Produced at the same time as the more well-known Twilight Zone, this series fed the nation's growing interest in paranormal suspense in a different way. Rather than creating fictional ... See full summary »
Ruth Goldman, a survivor of the Nazi death camps, receives a visitor, Hessler, a German officer who oversaw her cruel treatment during her imprisonment and she kills him. However when she confesses ...
Anthology series hosted by Boris Karloff that originally told ordinary tales of crime and mystery, but later became a showcase for gothic horror stories, many of which were based on works ... See full summary »
Series of unrelated short stories covering elements of crime, horror, drama and comedy about people of different species committing murders, suicides, thefts and other sorts of crime caused by certain motivations; perceived or not.
From the Director of I Believe I Can Fly (Flight of the Frenchies), One Step Beyond takes us behind the scenes for a close up look at the lives of peopleinvolved in extreme sports.Geraldine... See full summary »
An updated version of the popular series from the late 50's and early 60's, One Step Beyond. Still hosted by John Newland, this series looked for supposedly real stories of hauntings, ... See full summary »
In this science-fiction anthology series host Truman Bradley introduces stories extrapolated from actual scientific data available in the 1950's, concentrating on such concepts as space ... See full summary »
Lights Out is an extremely popular American old-time radio program, an early example of a network series devoted mostly to horror and the supernatural, predating Suspense and Inner Sanctum.... See full summary »
Night Visions is an anthology series similar to The Twilight Zone - some tales are supernatural, others are just commentaries on twisted human nature. Each hour episode is made up of two half-hour episodes aired back-to-back.
Produced at the same time as the more well-known Twilight Zone, this series fed the nation's growing interest in paranormal suspense in a different way. Rather than creating fictional stories with supernatural twists and turns, this program sought out 'real' stories of the supernatural, including ghosts, disappearances, monsters, etc., and re-creating them for each episode. No solutions to these mysteries were ever found, and viewers could only scratch their heads and wonder, "what if it's real?" Written by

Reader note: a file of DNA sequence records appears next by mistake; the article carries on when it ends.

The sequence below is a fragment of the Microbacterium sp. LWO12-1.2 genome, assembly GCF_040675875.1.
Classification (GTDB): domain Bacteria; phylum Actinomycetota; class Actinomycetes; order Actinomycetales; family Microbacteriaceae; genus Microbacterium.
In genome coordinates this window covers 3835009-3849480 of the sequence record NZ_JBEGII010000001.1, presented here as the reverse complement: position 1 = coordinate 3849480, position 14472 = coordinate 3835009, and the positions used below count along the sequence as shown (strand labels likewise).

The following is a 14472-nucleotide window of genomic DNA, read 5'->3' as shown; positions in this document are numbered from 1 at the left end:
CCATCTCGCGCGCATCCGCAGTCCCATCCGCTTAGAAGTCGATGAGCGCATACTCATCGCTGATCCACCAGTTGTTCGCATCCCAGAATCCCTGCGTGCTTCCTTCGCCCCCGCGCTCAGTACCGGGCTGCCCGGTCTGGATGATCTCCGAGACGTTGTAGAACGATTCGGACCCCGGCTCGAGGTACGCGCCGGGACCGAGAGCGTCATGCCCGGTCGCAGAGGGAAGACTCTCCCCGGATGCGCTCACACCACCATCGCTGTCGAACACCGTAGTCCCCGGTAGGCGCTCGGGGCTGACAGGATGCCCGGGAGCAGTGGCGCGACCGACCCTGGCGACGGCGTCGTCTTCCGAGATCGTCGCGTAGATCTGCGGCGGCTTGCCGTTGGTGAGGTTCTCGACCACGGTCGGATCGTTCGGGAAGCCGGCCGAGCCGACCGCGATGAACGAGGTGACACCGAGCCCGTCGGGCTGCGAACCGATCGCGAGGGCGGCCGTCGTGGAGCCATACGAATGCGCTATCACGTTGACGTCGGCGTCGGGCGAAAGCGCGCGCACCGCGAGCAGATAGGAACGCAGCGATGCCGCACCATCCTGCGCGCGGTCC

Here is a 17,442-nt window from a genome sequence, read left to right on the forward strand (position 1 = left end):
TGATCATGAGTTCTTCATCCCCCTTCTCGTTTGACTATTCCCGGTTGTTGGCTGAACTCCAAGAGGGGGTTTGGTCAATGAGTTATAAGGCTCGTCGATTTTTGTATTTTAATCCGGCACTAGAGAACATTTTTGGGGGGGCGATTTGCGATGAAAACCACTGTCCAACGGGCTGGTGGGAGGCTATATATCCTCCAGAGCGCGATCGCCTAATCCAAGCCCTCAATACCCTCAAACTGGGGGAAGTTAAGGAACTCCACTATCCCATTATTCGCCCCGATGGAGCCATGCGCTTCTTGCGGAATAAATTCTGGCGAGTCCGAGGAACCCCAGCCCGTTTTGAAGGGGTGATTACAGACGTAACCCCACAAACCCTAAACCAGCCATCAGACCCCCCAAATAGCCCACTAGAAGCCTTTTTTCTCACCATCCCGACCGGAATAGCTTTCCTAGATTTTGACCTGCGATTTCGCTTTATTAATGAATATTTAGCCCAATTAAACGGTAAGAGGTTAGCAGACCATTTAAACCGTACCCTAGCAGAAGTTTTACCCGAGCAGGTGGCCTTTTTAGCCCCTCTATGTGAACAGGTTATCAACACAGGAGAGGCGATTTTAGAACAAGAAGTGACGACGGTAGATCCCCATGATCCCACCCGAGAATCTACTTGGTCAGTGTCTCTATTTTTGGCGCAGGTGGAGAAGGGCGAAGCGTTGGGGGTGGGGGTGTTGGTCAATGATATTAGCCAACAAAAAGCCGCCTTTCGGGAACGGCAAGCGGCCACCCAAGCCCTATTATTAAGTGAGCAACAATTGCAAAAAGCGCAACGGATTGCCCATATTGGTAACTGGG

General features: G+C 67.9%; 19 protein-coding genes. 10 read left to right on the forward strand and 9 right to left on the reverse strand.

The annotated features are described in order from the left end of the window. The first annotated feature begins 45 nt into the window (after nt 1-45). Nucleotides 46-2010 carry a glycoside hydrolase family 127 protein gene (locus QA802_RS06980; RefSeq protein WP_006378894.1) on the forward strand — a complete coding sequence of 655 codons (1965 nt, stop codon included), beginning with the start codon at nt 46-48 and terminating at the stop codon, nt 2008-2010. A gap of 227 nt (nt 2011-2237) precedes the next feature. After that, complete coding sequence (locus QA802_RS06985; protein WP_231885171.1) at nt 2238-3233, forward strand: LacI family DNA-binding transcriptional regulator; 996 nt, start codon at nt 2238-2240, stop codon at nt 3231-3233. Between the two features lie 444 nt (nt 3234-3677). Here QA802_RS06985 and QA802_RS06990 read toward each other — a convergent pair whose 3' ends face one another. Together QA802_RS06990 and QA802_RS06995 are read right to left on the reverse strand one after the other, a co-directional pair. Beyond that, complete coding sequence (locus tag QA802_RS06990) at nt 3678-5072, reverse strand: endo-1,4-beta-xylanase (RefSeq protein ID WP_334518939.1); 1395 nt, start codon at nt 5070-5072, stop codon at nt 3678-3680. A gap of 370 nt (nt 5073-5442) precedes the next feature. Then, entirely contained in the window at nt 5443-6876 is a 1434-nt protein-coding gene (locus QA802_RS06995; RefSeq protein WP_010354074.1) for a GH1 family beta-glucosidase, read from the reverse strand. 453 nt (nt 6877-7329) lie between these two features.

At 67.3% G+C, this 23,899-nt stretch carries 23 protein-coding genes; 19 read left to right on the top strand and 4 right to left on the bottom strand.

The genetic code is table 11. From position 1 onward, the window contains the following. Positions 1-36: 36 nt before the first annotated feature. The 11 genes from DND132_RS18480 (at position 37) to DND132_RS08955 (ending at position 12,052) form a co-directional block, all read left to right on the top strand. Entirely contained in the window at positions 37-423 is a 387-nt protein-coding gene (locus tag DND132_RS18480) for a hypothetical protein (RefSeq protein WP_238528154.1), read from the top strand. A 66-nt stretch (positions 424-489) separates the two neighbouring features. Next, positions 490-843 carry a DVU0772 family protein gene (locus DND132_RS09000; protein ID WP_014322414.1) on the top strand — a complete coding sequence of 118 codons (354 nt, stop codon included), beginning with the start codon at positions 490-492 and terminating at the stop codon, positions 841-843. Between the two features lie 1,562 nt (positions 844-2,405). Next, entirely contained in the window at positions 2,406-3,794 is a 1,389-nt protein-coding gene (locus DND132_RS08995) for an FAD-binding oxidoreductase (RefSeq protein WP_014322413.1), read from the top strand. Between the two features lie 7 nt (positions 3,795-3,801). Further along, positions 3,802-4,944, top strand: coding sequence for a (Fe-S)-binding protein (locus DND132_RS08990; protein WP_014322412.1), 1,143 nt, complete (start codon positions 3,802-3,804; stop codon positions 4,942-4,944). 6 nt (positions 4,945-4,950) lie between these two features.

Jean-Marc Rocher <email@example.com>
"What you are about to see is a matter of human record. Explain it: we cannot. Disprove it: we cannot. We simply invite you to explore with us the amazing world of the Unknown ... to take that One Step ... Beyond."
Through an oversight, Worldvision didn't renew the copyrights on most episodes of this series when they expired in the late 1980s, and they thus fell into the public domain. Since royalties didn't have to be paid to Worldvision, the result was a revival of the series on UHF and cable television and on VHS and DVD. Since well-worn syndication prints were and are typically used by those media, the results often leave something to be desired, quality-wise. See more »
Next week, and every week, we'll be bringing you the personal records of the rarest kind of human experience: man's adventure in the world of the unknown, that mysterious psychic world beyond our five senses. This is your invitation to take with us that astonishing... one step beyond.
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Anyone who has ever had a chance to see any of the original episodes of One Step Beyond has truly experienced great television, the way it should be even today in our so called "state of the art" world.
It really doesn't take a whole lot to make a great, convincing program. The mood and music and stories behind each episode is disturbing even now. My hubby found a 2 CD box set of the series that only cost us $5.00! But what great episodes they are. I would really like to own all of the series, if they are still available.
Once again, One Step Beyond was real television. Forget about the new reality shows of today. I'll gladly take one step beyond back to the way real great t.v. shows were meant to be.
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